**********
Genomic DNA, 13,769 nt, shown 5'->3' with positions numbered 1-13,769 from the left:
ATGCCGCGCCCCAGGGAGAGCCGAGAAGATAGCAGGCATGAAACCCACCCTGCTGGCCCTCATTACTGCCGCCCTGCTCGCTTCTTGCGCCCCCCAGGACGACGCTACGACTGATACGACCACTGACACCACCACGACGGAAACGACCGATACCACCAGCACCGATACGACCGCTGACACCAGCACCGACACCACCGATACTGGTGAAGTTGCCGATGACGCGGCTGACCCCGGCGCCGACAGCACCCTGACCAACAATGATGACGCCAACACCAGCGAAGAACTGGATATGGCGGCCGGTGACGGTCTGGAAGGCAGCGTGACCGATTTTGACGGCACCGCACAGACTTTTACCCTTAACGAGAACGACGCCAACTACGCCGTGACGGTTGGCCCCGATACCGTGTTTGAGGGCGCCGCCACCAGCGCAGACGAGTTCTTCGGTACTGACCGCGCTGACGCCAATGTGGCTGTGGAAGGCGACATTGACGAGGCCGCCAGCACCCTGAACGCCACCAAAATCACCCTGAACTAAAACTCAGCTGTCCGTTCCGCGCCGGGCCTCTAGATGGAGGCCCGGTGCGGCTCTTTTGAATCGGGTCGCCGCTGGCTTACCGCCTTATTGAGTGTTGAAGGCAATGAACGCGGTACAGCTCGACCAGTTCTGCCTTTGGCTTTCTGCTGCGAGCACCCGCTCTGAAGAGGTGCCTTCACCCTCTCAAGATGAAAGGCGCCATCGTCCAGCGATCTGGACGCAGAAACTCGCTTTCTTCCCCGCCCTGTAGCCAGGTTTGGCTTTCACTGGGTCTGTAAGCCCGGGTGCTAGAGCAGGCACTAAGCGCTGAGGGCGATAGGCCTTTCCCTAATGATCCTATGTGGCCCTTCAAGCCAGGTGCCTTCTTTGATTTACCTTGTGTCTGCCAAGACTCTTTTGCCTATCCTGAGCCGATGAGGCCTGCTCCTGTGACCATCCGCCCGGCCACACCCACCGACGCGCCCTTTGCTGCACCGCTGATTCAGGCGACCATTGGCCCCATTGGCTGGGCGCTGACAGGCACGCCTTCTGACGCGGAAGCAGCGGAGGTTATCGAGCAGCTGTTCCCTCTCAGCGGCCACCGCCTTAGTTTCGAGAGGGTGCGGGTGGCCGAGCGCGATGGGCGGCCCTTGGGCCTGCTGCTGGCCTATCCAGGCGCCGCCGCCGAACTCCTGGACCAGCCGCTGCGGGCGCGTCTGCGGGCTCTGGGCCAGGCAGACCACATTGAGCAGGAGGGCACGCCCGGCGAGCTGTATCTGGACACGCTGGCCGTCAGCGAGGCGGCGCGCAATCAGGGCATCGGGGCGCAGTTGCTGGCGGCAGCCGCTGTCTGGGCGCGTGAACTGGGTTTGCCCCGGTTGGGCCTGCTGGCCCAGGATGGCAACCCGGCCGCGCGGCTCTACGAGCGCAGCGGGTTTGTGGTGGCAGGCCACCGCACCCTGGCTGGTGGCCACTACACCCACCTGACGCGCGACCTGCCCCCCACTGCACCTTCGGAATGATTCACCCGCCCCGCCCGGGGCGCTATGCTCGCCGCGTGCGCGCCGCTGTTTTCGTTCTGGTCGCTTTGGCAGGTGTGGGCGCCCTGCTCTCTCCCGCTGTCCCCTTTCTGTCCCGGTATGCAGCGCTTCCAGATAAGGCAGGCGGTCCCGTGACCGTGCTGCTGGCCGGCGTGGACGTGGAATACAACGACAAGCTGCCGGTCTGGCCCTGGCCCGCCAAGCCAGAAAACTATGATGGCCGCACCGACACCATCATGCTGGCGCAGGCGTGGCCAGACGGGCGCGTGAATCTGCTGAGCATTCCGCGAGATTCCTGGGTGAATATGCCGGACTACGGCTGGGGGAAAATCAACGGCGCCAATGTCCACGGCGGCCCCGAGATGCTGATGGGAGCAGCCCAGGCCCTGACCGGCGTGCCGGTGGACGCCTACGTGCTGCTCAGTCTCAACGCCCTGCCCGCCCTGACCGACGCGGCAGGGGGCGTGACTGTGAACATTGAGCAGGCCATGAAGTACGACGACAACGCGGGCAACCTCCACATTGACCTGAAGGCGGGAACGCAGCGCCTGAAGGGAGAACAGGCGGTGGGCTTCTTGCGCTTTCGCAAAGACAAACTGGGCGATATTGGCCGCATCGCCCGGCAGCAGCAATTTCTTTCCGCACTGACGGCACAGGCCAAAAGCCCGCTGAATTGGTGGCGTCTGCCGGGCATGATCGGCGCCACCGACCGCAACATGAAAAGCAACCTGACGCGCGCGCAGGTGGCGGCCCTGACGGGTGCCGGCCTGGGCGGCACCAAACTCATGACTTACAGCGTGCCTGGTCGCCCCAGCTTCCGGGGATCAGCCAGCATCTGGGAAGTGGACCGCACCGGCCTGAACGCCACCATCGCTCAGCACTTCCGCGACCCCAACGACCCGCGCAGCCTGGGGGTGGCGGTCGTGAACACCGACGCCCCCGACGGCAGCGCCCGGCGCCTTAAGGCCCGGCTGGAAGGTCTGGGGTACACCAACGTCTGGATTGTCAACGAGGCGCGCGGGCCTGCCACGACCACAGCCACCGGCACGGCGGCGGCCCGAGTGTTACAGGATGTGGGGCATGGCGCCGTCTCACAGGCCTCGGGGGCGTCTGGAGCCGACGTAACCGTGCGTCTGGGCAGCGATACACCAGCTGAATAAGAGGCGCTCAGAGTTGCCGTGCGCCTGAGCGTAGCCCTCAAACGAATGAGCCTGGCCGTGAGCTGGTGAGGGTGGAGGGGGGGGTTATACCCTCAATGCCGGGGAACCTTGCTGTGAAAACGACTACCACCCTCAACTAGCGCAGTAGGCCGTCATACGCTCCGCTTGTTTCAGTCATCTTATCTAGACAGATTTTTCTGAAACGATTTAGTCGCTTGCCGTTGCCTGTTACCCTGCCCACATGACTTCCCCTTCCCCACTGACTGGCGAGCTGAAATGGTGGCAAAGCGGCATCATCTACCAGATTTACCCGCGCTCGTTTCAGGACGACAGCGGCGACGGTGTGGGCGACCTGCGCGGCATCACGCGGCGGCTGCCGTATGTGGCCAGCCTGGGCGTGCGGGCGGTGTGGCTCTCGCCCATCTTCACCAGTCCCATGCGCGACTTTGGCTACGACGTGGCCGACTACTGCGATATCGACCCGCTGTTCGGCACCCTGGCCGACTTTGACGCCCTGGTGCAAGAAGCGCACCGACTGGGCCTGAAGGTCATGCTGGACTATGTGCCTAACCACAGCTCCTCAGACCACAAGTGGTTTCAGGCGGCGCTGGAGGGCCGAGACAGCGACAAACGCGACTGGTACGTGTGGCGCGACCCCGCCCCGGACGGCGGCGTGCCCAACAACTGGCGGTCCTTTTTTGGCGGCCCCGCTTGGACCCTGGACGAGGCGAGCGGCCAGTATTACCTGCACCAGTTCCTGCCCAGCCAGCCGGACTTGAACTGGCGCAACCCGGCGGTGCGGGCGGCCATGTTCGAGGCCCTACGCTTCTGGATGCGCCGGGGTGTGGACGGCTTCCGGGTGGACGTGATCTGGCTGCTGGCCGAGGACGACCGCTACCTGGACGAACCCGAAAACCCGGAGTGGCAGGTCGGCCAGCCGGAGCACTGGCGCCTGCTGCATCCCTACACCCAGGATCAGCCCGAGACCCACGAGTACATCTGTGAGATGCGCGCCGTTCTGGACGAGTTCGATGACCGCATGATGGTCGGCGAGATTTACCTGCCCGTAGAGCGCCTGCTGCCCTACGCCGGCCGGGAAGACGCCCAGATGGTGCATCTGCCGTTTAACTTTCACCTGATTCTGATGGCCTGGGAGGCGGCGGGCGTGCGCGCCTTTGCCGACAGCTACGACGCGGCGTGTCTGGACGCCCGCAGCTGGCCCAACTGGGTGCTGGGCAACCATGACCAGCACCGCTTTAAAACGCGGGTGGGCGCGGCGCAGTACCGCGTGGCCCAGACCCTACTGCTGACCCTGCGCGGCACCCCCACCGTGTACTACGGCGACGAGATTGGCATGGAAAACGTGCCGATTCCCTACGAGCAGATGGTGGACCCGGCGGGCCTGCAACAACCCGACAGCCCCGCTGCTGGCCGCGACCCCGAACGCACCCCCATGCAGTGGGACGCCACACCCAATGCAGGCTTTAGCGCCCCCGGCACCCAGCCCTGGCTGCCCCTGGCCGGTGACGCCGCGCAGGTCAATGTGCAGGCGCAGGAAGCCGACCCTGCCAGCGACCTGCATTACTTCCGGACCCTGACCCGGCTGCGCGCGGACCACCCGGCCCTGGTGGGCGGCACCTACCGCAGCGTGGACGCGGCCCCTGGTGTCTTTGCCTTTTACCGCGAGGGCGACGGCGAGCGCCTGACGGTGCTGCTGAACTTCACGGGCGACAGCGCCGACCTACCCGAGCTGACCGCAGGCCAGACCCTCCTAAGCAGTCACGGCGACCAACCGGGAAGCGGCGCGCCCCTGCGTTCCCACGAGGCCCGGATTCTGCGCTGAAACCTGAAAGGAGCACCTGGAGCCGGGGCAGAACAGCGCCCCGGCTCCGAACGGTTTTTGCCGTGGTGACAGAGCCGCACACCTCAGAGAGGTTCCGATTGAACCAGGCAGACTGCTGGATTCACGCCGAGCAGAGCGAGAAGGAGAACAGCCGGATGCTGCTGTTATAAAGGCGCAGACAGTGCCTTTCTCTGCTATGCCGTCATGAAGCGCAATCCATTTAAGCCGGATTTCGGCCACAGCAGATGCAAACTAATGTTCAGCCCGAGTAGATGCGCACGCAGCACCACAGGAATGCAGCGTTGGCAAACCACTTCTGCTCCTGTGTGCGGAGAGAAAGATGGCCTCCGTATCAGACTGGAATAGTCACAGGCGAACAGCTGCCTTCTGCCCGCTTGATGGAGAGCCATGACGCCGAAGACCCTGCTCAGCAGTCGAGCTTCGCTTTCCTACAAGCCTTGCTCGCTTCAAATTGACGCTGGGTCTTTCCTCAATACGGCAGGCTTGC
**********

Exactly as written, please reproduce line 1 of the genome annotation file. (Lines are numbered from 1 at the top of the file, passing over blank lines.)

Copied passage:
Genomic DNA, 13,769 nt, shown 5'->3' with positions numbered 1-13,769 from the left: